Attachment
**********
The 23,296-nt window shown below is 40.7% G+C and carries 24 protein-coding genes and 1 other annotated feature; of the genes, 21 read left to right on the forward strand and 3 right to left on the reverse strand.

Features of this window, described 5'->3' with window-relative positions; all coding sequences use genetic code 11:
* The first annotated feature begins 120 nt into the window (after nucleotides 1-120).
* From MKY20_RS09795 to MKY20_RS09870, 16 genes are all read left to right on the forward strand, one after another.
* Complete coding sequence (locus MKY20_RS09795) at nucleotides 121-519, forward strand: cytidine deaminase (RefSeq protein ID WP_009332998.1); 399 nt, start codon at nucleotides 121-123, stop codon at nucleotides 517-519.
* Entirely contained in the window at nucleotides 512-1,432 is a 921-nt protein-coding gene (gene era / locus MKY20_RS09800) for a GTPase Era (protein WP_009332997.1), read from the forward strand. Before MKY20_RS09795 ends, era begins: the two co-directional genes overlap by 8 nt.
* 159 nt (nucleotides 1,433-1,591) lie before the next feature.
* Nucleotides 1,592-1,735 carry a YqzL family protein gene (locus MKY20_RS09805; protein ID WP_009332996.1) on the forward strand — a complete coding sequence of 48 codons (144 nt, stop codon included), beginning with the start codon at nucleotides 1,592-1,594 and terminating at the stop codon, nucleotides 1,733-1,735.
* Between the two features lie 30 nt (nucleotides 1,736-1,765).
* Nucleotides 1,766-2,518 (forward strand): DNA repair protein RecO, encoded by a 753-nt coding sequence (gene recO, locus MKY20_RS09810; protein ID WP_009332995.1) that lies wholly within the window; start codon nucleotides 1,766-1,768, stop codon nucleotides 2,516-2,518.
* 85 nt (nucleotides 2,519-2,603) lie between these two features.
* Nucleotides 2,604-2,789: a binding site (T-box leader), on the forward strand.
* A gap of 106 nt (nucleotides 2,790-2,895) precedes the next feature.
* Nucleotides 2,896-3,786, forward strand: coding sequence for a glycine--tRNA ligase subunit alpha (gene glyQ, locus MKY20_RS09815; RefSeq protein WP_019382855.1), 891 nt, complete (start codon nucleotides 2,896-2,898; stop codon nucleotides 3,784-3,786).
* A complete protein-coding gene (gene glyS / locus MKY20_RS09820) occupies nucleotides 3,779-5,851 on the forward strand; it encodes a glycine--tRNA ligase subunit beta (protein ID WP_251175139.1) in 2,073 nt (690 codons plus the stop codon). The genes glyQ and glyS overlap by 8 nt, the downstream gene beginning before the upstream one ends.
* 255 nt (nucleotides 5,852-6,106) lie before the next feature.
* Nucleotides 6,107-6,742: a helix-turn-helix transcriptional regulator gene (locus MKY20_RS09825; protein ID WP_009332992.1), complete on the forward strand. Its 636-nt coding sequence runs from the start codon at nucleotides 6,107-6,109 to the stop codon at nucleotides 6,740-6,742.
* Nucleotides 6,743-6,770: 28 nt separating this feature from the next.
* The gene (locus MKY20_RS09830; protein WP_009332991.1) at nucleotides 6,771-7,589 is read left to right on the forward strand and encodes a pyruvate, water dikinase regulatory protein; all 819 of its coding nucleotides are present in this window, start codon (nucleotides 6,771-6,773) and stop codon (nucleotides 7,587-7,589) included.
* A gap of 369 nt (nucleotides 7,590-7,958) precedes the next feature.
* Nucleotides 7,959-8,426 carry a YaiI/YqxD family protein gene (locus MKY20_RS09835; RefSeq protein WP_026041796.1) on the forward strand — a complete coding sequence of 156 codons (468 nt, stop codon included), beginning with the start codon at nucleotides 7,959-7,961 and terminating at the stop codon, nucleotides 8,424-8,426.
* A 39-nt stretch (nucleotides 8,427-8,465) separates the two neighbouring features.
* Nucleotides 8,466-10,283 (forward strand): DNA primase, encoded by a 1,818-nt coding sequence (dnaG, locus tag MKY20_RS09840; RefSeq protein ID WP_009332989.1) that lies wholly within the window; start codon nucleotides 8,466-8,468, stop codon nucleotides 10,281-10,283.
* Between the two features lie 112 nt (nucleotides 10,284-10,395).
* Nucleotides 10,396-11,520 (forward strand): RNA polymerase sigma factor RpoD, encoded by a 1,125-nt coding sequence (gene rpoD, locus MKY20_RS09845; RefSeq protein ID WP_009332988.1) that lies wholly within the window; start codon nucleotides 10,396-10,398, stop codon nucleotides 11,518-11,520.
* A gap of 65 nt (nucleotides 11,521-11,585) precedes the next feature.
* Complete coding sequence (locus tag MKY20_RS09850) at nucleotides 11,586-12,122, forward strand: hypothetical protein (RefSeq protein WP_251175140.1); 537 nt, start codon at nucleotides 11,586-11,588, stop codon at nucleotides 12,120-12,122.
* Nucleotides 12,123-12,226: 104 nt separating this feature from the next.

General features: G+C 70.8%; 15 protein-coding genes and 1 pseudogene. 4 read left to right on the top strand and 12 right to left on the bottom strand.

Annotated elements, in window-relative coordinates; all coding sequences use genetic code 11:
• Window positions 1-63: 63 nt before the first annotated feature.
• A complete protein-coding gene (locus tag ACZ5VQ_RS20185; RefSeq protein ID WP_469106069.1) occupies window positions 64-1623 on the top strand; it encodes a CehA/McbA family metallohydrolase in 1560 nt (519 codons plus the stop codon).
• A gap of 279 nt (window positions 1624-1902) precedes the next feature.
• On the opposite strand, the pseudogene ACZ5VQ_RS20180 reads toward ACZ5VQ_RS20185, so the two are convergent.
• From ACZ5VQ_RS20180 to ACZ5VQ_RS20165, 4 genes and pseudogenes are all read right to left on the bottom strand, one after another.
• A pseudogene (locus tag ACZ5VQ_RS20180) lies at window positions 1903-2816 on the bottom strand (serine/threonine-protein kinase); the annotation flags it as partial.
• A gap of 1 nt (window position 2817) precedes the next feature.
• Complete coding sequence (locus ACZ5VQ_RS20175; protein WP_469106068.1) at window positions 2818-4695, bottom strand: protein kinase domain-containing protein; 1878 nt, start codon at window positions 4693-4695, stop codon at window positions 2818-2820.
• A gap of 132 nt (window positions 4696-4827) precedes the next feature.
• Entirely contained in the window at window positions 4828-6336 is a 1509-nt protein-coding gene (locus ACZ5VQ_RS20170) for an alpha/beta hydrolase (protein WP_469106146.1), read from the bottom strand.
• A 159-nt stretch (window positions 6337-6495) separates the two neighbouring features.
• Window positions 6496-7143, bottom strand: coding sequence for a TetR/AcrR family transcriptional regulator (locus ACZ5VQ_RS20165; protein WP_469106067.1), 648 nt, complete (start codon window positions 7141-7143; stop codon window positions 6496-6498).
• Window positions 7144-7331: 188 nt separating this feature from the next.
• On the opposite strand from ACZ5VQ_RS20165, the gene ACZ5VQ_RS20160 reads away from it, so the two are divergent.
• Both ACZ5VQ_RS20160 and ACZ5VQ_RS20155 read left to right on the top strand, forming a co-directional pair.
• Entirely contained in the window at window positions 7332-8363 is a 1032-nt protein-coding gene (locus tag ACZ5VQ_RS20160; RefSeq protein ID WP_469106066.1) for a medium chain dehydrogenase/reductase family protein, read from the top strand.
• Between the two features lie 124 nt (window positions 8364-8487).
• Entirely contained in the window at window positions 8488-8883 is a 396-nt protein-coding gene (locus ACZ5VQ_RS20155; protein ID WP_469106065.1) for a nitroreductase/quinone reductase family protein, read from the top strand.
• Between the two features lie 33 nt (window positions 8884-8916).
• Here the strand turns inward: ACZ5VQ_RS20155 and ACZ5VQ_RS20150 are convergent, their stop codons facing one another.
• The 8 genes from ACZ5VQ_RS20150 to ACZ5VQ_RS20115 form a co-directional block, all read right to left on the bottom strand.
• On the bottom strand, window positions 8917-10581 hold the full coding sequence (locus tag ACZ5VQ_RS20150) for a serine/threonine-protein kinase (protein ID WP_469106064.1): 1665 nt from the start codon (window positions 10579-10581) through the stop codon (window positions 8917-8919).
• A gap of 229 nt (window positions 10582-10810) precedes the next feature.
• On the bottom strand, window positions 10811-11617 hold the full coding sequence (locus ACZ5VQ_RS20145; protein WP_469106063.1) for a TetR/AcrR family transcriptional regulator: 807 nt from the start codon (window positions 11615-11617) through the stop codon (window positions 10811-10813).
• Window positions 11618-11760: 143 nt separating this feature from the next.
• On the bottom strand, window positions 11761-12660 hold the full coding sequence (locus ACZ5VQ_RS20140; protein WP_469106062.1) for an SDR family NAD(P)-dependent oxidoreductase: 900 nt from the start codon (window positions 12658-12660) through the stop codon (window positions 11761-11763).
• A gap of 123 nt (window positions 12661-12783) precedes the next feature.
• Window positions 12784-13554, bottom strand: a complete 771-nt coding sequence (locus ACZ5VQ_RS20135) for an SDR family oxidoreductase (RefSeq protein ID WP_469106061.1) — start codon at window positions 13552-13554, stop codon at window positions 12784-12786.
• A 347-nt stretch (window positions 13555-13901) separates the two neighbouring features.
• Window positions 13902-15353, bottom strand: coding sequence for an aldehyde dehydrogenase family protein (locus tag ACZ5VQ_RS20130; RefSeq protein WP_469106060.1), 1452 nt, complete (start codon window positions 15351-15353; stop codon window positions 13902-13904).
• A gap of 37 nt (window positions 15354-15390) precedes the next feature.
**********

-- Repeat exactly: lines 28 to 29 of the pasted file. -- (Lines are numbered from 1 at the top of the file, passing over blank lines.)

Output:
* Nucleotides 12,123-12,226: 104 nt separating this feature from the next.

General features: G+C 70.8%; 15 protein-coding genes and 1 pseudogene. 4 read left to right on the top strand and 12 right to left on the bottom strand.